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Milton wished he had not 9. --or Galasp.] He is George written this work in English. Gilespie, one of the Scotch memSee the Defensio secunda. "Vel-bers of the Assembly of Divines, “ lem hoc tantum, sermone ver- as his name is subscribed to “ naculo me non scripsisse : non their letter to the Belgic, French, “ enim in vernas lectores inci- and Helvetian churches, dated " dissem, quibus solenne est sua 1643. There are two or more “ bona ignorare, aliorum mala Letters from Samuel Rutherford, “ irridere.” Prose Works, ii. to Gilespie, in Joshua Redivivus, 331. T. Warton.

quoted above. See p. ii. epist. 5. Cries the stall-reader,] So 54, 55. p. 408. seq. p. i. epist. in Apol. Smectymn. sect. viii. 114. p. 165. epist. 77. p. 122. T. " In the language of stall-epistle Warton. "'nonsense.' Pr. W. 122. T. 10. Those rugged names] He Warton.

had written at first barbarous, 9. Colkitto, Macdonnel, and then rough hewn, and then Galasp?] Milton is here collect- rugged. ing, from his hatred to the Scots, 12. Sir John Cheek] Or Cheke. what he thinks Scottish names He was the first Professor of the of an ill sound. Colkitto and Greek tongue in the university Macdonal, are one and the same of Cambridge, and was highly person; a brave officer on the instrumental in bringing that royal side, an Irish man of the language into repute, and reAntrim family, who served un- storing the original pronunciader Montrose. The Macdonals tion of it, though with great opof that fainily are styled, by way position from the patrons of igof distinction, Mac Collcittok, norance and popery, and espethat is, descendants of lame cially from Gardiner, Bishop of Colin. Galasp is a Scottish writer Winchester, and Chancellor of against the Independents; for the University. He was afterwhom see verses on the Forcers wards made one of the tutors to of Conscience, &c. T. Warlon. Edward VI. See his life by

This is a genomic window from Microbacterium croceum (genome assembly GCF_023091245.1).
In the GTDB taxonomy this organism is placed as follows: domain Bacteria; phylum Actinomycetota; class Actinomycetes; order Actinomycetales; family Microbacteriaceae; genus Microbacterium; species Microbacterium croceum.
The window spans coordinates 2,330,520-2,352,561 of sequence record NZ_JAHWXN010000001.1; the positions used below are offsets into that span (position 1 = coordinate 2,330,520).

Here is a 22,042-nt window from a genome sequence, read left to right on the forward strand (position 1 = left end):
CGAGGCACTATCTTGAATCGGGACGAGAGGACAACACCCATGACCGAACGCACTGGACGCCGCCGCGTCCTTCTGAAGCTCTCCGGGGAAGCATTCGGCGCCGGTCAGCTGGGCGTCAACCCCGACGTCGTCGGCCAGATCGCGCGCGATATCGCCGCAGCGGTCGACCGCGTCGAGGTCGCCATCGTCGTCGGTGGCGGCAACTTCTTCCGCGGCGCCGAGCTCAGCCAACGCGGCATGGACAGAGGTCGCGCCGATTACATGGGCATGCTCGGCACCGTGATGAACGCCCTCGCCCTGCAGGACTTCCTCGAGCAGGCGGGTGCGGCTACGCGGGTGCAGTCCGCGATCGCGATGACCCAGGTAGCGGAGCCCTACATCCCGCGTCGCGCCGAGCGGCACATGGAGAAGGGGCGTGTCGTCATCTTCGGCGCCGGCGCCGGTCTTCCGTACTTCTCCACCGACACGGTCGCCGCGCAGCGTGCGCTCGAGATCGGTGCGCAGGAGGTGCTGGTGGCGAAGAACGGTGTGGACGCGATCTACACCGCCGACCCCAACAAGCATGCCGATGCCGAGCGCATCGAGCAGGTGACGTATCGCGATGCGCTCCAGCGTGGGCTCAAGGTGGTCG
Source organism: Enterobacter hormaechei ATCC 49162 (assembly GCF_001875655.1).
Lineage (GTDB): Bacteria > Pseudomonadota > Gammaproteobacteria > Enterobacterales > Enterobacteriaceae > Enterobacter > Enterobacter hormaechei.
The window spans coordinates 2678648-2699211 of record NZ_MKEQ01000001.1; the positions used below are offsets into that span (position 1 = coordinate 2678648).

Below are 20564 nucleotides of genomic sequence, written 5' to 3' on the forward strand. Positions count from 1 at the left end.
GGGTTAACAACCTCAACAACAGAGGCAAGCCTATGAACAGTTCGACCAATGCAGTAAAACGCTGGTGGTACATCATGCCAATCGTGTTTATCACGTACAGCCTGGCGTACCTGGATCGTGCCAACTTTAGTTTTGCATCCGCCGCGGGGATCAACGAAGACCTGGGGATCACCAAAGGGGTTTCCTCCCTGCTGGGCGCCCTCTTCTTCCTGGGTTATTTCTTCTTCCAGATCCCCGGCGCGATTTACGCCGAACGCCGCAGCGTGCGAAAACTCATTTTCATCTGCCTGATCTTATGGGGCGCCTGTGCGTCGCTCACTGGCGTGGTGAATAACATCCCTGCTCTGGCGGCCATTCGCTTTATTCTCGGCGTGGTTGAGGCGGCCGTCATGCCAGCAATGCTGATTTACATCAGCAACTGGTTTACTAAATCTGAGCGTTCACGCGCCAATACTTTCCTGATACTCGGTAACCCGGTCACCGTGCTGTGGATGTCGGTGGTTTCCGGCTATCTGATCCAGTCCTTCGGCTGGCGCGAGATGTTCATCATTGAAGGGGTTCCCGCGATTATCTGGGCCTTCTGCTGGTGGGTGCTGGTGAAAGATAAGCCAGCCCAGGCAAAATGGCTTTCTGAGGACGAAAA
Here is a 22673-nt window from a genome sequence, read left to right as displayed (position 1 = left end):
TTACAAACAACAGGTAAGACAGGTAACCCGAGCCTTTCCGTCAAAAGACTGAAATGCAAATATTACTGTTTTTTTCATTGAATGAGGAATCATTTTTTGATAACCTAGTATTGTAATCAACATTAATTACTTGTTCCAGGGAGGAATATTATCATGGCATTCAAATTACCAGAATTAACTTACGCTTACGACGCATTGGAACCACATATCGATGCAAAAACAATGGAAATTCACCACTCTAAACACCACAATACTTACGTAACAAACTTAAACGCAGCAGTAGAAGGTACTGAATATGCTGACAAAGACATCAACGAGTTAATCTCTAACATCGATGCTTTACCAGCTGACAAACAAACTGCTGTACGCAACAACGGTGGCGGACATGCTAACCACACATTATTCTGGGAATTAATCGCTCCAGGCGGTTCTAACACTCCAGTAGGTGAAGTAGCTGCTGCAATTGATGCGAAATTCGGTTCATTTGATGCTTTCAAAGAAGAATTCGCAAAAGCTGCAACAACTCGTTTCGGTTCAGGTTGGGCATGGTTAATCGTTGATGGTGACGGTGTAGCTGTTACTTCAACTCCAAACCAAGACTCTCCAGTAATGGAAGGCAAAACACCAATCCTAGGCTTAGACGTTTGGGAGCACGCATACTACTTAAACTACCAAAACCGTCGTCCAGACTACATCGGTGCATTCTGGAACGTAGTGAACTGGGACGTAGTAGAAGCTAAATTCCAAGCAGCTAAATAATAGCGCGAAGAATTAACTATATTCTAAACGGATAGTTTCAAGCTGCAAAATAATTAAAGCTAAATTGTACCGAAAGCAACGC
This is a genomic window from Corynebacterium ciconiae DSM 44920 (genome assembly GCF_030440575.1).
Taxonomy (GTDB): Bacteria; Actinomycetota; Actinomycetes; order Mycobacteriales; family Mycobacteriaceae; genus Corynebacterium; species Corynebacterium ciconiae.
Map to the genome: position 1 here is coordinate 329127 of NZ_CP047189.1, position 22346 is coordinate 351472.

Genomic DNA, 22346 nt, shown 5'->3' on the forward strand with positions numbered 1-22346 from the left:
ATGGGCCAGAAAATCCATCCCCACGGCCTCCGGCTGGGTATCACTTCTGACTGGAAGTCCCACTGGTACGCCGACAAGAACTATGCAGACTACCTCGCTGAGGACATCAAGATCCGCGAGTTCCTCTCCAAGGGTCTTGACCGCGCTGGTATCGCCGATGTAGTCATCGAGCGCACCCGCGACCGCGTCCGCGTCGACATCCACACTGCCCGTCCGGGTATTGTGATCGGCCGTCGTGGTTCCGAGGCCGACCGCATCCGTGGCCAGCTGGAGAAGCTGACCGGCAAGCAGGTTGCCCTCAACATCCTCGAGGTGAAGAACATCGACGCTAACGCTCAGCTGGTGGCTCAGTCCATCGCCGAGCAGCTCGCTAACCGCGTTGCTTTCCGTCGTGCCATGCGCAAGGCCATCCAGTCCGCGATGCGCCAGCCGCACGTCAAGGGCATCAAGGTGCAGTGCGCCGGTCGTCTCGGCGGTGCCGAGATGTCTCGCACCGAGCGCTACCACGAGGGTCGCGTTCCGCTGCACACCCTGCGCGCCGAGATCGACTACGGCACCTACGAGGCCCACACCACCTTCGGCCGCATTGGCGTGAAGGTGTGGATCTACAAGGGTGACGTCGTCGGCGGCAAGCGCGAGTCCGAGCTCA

XII.
On the same.

I did but prompt the age to quit their clogs

By the known rules of ancient liberty,
When strait a barbarous noise environs me

Of owls and cuckows, asses, apes, and dogs:
As when those hinds that were transform’d to frogs 5

Rail'd at Latona's twin-born progeny,
Which after held the sun and moon in fee.

But this is got by casting pearl to hogs;
That bawl for freedom in their senseless mood,

And still revolt when truth would set them free.
Licence they mean when they cry Liberty;

10

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Strype, or in Biographia Britan- pectations of making a considernica.

able figure in the world. 13. Hated not learning worse 8. —by casting pearl to hogs;] than toad or asp,] Mr. Bowle Matt. vii. 6. neither cast ye your quotes Halle, Rich. II. f. 34. pearls before swine. « Diverse noble personages hated 10. And still revolt &c.] He Kinge Richard worse than a

had written at first, toade or a serpent." T. Warton.

And hate the truth whereby they should This Sonnet was written evi

be free. dently in a sportive struggle to bend knotty words into rhyme.

11. Licence they mean when Symmons.

they cry Liberty.]

“ The hypo

crisy of some shames not to 4. Of orols and cuckows,] In “také offence at this doctrine Milton's Manuscript it stands, “ [the liberty of Divorce for

Licence; whereas indeed, they Of owls and buzzards.

“ fear it would remove Licence, 5. As when those hind's &c.]

“ and leave them but few comThe fable of the Lycian clowns

“panions." Tetrachord. vol. i. changed into frogs is related by 4to. p. 319. He further explains Ovid, Met. vi. Fab. 4. and the himself at the bottom of the poet in saying

same page :

“ This one virtue

“incomparable it [the prohibiWhich after held the sun and moon

“ tion of divorce] hath, to fill in fee,

“ all christendom with whoreintimates the good hopes which “doms and adulteries, beyond he had of himself, and his ex- “ the art of Balaams or of devils."